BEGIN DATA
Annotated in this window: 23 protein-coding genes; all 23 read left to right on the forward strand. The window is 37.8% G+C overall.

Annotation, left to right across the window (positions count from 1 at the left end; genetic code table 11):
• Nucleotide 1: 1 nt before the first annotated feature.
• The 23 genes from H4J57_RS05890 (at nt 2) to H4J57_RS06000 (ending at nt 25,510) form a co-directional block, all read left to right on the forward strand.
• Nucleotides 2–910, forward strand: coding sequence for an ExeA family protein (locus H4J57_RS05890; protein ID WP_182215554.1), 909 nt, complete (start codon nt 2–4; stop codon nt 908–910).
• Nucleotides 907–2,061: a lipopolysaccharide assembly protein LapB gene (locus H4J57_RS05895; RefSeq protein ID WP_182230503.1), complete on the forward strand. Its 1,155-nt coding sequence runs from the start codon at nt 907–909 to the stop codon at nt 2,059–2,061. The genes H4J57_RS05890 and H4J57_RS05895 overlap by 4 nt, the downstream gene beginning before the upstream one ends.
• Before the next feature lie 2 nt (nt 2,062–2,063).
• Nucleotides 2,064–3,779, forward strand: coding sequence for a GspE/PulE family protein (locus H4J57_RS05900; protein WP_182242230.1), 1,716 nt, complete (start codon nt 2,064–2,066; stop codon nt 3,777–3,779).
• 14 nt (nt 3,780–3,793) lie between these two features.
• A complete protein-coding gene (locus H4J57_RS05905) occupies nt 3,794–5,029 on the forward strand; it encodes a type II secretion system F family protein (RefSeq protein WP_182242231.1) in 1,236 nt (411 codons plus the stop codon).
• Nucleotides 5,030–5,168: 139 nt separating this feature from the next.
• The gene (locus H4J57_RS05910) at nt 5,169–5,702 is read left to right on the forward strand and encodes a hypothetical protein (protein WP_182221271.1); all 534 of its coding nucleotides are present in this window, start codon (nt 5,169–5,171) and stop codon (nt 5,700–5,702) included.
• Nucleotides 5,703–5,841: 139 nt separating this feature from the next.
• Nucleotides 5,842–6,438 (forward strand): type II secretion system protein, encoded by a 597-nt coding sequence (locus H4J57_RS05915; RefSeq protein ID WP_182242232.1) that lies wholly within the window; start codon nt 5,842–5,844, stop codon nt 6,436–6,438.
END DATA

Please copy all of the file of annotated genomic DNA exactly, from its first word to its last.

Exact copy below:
Annotated in this window: 23 protein-coding genes; all 23 read left to right on the forward strand. The window is 37.8% G+C overall.

Annotation, left to right across the window (positions count from 1 at the left end; genetic code table 11):
• Nucleotide 1: 1 nt before the first annotated feature.
• The 23 genes from H4J57_RS05890 (at nt 2) to H4J57_RS06000 (ending at nt 25,510) form a co-directional block, all read left to right on the forward strand.
• Nucleotides 2–910, forward strand: coding sequence for an ExeA family protein (locus H4J57_RS05890; protein ID WP_182215554.1), 909 nt, complete (start codon nt 2–4; stop codon nt 908–910).
• Nucleotides 907–2,061: a lipopolysaccharide assembly protein LapB gene (locus H4J57_RS05895; RefSeq protein ID WP_182230503.1), complete on the forward strand. Its 1,155-nt coding sequence runs from the start codon at nt 907–909 to the stop codon at nt 2,059–2,061. The genes H4J57_RS05890 and H4J57_RS05895 overlap by 4 nt, the downstream gene beginning before the upstream one ends.
• Before the next feature lie 2 nt (nt 2,062–2,063).
• Nucleotides 2,064–3,779, forward strand: coding sequence for a GspE/PulE family protein (locus H4J57_RS05900; protein WP_182242230.1), 1,716 nt, complete (start codon nt 2,064–2,066; stop codon nt 3,777–3,779).
• 14 nt (nt 3,780–3,793) lie between these two features.
• A complete protein-coding gene (locus H4J57_RS05905) occupies nt 3,794–5,029 on the forward strand; it encodes a type II secretion system F family protein (RefSeq protein WP_182242231.1) in 1,236 nt (411 codons plus the stop codon).
• Nucleotides 5,030–5,168: 139 nt separating this feature from the next.
• The gene (locus H4J57_RS05910) at nt 5,169–5,702 is read left to right on the forward strand and encodes a hypothetical protein (protein WP_182221271.1); all 534 of its coding nucleotides are present in this window, start codon (nt 5,169–5,171) and stop codon (nt 5,700–5,702) included.
• Nucleotides 5,703–5,841: 139 nt separating this feature from the next.
• Nucleotides 5,842–6,438 (forward strand): type II secretion system protein, encoded by a 597-nt coding sequence (locus H4J57_RS05915; RefSeq protein ID WP_182242232.1) that lies wholly within the window; start codon nt 5,842–5,844, stop codon nt 6,436–6,438.